With so many facets of our lives moving to digital platforms on our mobile devices, it is no surprise that our cash transactions are doing the same. Cash and checks are being replaced by mobile payments through apps such as Apple Pay, PayPal, Venmo, and Zelle. Whether it is the inconvenience of finding an ATM, the fear of dropping and losing cash, or the desire to increase a touchless cash experience during the COVID-19 pandemic, mobile payment apps are a useful alternative for cash transactions between people and businesses alike.
Mobile payments are often safer than using a debit or credit card online. In the event of a data breach, it is more difficult for hackers to access your account details because financial information is not transmitted during a digital transaction. They eliminate the need to “find an ATM” or sort out shares of joint cash expenses. Mobile payments are traceable and easily categorized as part of your family expense tracking.
Here are a few tips on how to enjoy the convenience of these revolutionary and modern mobile payment apps while keeping your bank account and credit cards safe from thieves and hackers.
- Use safe payment platforms. Fraudulent payment apps are designed by hackers with the intention of stealing credit card and banking information. Mobile phone-based payment apps such as Apple Pay or Android Pay are two of the most trusted programs currently available. Other apps such as PayPal, Venmo, Zelle, and bank apps such as Chase Pay are also at the forefront of the digital payment movement. Avoid making payments through social media platforms such as Facebook Messenger or Snapchat’s “Snapcash, as these are less secure.
- Download trusted apps. In addition to downloading and using a trusted payment app, be sure all other apps you download to your phone are trustworthy. Some apps contain spyware and phishing software designed to retrieve personal data from your phone and the apps on it.
- Lock your phone and use strong passwords. Make sure your phone requires a password, thumbprint or facial recognition to access its contents. Additionally, most payment apps will require a secondary security measure in order to access the app or authorize a payment. Using a strong password or using a bio-password that is unique to you (i.e. thumbprint or facial recognition) are great first lines of defense for anyone who may pick up your phone with malicious intentions. If you ever lose your phone, be sure to lock and erase the data from it immediately using the Cloud-based program from your provider. Lastly, be wary of anyone asking to borrow your phone (especially strangers) if your payment apps and software do not require a secondary password for access. Often, scammers will try to con people by asking to borrow their phone to call a friend, claiming their own phone was either lost or has run out of battery. Once you have unlocked the primary password to allow them use of the phone, they can click into the payment app and send themselves money.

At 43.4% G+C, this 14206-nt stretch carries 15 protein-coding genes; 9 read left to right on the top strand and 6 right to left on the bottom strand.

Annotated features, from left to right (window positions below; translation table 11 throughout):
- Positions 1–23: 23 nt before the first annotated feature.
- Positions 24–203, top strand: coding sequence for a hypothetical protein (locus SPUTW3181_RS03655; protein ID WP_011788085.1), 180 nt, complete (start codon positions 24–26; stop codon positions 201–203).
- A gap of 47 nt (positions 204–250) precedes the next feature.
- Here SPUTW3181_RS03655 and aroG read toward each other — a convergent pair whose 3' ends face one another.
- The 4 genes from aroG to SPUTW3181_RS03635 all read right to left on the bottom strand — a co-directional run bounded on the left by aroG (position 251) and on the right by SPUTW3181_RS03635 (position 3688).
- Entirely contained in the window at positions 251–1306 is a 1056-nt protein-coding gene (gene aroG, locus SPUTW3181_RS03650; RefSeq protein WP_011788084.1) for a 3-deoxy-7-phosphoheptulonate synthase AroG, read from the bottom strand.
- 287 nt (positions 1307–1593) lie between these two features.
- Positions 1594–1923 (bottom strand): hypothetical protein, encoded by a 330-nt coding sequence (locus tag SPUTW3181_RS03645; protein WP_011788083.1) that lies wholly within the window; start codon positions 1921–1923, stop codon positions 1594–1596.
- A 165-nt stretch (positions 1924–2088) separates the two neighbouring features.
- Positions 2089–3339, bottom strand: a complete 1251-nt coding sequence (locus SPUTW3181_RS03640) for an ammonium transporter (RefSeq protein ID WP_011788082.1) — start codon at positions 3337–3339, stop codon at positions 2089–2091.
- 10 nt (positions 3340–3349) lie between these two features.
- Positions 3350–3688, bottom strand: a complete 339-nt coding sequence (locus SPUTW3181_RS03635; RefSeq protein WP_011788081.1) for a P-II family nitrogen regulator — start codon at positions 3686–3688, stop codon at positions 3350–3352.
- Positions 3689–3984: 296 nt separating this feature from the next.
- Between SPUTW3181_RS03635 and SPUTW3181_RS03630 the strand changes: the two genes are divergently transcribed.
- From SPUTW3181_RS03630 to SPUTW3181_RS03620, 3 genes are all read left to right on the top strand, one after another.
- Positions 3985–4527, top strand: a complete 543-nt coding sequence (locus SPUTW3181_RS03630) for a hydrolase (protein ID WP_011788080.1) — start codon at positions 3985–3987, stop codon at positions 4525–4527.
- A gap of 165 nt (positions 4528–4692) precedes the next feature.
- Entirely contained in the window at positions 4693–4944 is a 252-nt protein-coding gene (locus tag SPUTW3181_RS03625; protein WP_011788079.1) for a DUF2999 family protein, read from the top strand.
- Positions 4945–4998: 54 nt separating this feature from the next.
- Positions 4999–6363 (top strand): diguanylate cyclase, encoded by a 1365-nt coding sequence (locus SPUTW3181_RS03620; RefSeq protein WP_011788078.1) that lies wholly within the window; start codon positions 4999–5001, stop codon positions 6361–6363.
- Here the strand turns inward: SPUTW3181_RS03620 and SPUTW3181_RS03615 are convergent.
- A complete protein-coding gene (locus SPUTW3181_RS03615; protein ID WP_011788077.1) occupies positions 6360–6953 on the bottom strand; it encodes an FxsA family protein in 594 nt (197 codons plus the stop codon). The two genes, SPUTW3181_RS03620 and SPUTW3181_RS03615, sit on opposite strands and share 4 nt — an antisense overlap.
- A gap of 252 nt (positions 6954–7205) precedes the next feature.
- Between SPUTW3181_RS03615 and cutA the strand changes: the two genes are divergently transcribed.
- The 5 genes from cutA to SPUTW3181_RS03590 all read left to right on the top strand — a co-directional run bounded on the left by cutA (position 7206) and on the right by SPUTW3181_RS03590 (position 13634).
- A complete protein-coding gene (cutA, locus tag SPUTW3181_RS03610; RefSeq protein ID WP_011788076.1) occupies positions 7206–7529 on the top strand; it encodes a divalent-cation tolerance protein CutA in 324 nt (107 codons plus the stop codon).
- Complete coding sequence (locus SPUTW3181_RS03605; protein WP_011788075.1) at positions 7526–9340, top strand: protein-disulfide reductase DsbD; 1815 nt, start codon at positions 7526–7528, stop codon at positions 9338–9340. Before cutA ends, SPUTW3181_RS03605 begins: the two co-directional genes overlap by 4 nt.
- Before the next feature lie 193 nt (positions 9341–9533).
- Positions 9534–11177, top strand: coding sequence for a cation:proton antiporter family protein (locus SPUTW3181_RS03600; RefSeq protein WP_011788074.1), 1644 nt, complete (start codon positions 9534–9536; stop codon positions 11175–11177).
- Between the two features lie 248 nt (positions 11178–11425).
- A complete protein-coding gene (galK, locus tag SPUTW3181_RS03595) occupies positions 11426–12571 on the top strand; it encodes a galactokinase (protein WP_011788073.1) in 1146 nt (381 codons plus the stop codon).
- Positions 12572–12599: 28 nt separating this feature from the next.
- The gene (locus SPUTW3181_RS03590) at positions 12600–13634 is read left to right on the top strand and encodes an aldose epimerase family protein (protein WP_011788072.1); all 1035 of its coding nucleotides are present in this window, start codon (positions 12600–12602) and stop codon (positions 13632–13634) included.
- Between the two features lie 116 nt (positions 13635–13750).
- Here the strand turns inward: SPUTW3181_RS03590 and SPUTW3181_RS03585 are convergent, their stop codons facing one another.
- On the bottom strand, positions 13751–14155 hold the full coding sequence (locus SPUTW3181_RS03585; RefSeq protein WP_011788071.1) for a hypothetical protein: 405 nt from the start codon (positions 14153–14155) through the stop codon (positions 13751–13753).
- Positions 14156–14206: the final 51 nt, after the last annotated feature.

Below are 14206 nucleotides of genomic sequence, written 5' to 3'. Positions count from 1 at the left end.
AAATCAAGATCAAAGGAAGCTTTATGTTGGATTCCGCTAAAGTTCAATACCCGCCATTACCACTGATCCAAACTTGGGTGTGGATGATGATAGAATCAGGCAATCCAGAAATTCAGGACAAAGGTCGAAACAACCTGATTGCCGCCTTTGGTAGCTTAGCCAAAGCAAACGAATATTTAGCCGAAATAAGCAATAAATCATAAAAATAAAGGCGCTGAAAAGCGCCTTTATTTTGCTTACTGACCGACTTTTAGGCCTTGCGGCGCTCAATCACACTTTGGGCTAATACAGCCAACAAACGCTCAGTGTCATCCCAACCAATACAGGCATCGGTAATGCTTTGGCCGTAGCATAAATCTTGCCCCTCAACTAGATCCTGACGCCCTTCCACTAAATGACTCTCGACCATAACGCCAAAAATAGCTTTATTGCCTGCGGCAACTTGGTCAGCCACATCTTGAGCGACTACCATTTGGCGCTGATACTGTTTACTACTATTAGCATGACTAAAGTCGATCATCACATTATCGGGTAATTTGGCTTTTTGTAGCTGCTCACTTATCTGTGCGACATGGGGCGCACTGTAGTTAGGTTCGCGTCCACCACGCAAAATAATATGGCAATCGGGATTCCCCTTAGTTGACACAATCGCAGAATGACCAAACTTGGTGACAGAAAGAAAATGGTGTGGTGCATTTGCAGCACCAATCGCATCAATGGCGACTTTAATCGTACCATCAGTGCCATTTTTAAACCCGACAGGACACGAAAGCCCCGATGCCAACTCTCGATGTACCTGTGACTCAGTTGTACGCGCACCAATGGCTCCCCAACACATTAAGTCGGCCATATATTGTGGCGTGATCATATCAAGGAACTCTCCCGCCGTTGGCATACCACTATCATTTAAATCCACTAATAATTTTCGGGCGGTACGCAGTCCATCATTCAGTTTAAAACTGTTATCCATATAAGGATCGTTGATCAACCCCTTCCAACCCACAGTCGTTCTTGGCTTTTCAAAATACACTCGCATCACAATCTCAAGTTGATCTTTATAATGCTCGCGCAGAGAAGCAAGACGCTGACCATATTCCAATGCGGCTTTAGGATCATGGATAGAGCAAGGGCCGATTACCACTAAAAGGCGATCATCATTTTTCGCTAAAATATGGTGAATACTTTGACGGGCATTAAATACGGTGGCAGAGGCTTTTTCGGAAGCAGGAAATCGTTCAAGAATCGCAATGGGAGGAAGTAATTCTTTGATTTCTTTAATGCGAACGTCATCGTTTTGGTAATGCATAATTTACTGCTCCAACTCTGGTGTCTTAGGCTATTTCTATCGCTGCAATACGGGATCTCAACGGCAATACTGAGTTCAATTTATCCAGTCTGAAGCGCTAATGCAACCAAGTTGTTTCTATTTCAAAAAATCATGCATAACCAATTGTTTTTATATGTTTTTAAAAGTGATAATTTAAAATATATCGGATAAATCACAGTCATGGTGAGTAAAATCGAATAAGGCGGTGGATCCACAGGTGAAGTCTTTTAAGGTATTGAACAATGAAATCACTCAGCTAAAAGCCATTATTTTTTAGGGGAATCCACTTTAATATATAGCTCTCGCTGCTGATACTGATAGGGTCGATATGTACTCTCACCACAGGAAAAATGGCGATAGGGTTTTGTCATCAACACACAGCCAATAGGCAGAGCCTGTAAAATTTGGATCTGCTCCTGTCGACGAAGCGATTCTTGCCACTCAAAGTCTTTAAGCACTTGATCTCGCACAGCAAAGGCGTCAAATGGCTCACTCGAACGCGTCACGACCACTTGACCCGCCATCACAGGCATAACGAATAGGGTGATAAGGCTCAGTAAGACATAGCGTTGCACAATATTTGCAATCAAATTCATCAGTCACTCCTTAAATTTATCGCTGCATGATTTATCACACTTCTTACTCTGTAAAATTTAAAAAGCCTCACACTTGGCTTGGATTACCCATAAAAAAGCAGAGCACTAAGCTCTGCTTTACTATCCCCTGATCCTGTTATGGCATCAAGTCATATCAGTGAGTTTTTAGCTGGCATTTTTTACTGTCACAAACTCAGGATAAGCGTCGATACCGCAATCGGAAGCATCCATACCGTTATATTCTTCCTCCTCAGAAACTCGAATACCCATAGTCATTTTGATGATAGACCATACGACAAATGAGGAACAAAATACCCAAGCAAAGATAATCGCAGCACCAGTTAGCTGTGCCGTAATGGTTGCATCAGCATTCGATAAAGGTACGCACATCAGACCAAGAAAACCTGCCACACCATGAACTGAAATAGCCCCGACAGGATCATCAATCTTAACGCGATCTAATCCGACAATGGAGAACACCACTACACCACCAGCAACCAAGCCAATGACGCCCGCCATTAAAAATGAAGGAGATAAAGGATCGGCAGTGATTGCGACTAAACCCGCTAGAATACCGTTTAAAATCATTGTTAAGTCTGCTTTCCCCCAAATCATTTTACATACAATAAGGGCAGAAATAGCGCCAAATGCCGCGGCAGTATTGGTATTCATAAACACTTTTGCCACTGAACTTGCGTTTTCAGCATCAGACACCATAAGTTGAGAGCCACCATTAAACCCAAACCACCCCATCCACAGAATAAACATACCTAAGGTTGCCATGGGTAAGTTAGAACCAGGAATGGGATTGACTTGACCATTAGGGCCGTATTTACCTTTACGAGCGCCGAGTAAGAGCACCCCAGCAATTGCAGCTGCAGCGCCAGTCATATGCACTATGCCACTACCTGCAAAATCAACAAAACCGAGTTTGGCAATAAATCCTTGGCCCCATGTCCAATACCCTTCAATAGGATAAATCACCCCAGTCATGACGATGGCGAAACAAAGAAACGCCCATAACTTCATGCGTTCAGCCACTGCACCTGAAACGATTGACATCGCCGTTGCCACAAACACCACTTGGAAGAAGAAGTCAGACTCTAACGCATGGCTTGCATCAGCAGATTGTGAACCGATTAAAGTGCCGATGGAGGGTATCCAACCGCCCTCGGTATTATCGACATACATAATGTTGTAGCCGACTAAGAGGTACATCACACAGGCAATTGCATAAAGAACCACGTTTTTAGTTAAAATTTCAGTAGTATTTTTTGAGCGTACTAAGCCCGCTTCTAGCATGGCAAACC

- Avoid using payment apps while on public Wi-Fi networks. Information that is carried through public Wi-Fi networks is accessible to anyone who knows how to access these networks. You phone carrier’s cellular network or your private password protected Wi-Fi network are safer to use.
- Use a credit card if possible. Most credit cards have better fraud protection than a debit card or linked bank account. Credit cards typically have a zero fraud liability policy that protects the cardholder from the risk of any unauthorized charges made to the card account. With a debit card or linked bank account, you may be liable for the money taken from your account. Before linking a credit card however, be sure to check out what the fees are associated with cash advances made using your credit card as many of these payment apps get processed as cash advances. To avoid cash advance fees, use a debit card.
- Monitor your credit card and bank accounts. Make sure to frequently monitor the credit card and bank accounts you have linked to a mobile payment platform. A hacker who has gained access to your financial information can add your information to their device and steal from you without having your device in hand. Monitoring your account will allow you to spot and take action on suspicious activity. The sooner you can notify your card carrier or bank about the fraudulent activity the easier it will be to for them to resolve the matter.
While following these tips may not fully prevent electronic fraud, they will help you benefit from the conveniences of mobile payment apps and software as safely as possible.